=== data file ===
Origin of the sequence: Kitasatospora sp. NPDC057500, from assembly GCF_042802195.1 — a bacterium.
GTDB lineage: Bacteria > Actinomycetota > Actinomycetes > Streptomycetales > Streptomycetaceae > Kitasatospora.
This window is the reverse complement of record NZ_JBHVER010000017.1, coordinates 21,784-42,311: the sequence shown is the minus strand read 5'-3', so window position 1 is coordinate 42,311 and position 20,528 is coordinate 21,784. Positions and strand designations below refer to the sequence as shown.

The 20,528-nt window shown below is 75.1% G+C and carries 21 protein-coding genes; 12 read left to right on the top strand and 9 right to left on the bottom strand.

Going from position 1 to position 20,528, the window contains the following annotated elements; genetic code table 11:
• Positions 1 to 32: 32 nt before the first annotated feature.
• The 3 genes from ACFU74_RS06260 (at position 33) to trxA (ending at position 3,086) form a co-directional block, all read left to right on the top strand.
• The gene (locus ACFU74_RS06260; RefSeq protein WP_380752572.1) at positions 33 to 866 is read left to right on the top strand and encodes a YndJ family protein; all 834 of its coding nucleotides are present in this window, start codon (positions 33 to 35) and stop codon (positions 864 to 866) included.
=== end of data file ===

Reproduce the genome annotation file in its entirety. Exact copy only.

Origin of the sequence: Kitasatospora sp. NPDC057500, from assembly GCF_042802195.1 — a bacterium.
GTDB lineage: Bacteria > Actinomycetota > Actinomycetes > Streptomycetales > Streptomycetaceae > Kitasatospora.
This window is the reverse complement of record NZ_JBHVER010000017.1, coordinates 21,784-42,311: the sequence shown is the minus strand read 5'-3', so window position 1 is coordinate 42,311 and position 20,528 is coordinate 21,784. Positions and strand designations below refer to the sequence as shown.

The 20,528-nt window shown below is 75.1% G+C and carries 21 protein-coding genes; 12 read left to right on the top strand and 9 right to left on the bottom strand.

Going from position 1 to position 20,528, the window contains the following annotated elements; genetic code table 11:
• Positions 1 to 32: 32 nt before the first annotated feature.
• The 3 genes from ACFU74_RS06260 (at position 33) to trxA (ending at position 3,086) form a co-directional block, all read left to right on the top strand.
• The gene (locus ACFU74_RS06260; RefSeq protein WP_380752572.1) at positions 33 to 866 is read left to right on the top strand and encodes a YndJ family protein; all 834 of its coding nucleotides are present in this window, start codon (positions 33 to 35) and stop codon (positions 864 to 866) included.